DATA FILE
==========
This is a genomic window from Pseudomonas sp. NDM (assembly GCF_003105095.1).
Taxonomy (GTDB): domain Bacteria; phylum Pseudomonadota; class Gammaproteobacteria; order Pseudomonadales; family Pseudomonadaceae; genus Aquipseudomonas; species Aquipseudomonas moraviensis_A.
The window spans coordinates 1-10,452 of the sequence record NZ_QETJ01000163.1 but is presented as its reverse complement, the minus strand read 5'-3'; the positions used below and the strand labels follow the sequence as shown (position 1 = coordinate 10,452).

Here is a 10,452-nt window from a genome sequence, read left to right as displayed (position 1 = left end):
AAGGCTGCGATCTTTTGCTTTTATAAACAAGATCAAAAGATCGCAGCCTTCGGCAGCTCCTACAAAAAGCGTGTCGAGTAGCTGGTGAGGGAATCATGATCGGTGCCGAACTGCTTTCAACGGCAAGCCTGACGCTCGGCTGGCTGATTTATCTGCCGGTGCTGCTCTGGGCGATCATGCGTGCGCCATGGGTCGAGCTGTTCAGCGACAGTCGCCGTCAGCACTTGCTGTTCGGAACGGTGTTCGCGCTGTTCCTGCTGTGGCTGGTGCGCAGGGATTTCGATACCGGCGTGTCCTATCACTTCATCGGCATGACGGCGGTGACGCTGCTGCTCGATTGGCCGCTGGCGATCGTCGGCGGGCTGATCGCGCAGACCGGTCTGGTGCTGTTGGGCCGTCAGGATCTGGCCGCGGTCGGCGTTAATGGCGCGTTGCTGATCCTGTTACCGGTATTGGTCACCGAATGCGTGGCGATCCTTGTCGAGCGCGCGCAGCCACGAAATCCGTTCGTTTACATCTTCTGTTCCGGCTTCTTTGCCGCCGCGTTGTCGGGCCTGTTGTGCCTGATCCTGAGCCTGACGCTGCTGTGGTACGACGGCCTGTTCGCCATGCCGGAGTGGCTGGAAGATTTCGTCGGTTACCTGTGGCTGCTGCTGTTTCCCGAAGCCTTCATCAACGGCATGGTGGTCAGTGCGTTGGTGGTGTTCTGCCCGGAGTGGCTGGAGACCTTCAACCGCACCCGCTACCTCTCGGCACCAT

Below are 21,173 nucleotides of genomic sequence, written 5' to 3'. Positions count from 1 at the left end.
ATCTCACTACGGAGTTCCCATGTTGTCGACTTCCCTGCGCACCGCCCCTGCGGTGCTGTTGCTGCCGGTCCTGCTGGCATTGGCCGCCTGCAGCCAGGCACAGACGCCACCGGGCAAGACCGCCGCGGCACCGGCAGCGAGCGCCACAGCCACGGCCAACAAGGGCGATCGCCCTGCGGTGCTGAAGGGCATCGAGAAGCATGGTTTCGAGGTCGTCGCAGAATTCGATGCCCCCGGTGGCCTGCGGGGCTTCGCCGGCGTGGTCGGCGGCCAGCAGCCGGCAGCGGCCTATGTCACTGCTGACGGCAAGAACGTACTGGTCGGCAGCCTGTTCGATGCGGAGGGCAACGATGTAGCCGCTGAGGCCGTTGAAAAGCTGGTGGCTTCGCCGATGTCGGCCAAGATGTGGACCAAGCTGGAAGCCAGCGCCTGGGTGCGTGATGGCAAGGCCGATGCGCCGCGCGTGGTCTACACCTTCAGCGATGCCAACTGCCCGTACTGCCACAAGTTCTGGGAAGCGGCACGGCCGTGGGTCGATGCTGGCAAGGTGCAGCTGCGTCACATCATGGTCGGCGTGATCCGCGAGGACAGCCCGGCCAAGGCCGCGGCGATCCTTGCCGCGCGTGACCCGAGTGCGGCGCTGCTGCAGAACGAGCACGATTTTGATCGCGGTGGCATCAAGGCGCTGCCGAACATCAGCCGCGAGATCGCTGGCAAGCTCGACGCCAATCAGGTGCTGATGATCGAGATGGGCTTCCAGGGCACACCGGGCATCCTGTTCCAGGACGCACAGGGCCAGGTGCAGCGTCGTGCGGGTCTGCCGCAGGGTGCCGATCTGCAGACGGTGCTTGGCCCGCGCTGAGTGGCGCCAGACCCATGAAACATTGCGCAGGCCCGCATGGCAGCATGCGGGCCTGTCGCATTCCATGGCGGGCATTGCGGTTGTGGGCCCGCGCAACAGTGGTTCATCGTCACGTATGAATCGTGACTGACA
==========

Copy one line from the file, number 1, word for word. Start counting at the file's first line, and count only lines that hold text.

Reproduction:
This is a genomic window from Pseudomonas sp. NDM (assembly GCF_003105095.1).